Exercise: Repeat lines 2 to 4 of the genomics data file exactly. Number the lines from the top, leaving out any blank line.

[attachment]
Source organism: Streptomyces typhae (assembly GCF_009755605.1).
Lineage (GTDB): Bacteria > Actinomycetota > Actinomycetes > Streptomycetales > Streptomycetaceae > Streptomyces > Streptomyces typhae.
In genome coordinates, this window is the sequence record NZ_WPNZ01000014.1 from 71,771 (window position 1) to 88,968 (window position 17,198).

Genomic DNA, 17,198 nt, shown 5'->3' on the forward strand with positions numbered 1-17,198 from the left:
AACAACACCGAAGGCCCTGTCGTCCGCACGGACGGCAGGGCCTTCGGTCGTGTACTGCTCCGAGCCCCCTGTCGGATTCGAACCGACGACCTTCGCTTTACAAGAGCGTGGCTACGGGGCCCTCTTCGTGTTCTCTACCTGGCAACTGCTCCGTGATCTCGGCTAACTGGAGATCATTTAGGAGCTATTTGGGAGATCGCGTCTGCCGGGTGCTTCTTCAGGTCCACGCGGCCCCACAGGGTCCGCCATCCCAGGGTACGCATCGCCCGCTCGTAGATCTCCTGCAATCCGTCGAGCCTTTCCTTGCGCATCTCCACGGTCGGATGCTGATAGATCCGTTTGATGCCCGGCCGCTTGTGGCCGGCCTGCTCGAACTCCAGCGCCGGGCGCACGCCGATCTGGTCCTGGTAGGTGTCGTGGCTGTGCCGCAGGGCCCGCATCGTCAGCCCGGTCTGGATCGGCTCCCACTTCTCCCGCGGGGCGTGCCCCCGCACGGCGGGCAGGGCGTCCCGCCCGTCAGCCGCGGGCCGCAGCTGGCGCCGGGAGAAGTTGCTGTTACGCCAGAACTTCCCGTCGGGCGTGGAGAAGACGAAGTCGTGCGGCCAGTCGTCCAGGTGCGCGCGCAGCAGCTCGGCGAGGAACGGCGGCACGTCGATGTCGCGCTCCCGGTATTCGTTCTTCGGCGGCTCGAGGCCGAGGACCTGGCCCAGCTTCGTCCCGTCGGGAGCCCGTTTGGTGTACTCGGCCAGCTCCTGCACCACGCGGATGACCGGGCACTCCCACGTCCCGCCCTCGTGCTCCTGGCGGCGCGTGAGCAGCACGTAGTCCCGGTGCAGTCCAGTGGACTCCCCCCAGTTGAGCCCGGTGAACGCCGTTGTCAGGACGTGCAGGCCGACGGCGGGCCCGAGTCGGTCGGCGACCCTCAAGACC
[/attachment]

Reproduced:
Lineage (GTDB): Bacteria > Actinomycetota > Actinomycetes > Streptomycetales > Streptomycetaceae > Streptomyces > Streptomyces typhae.
In genome coordinates, this window is the sequence record NZ_WPNZ01000014.1 from 71,771 (window position 1) to 88,968 (window position 17,198).

Genomic DNA, 17,198 nt, shown 5'->3' on the forward strand with positions numbered 1-17,198 from the left: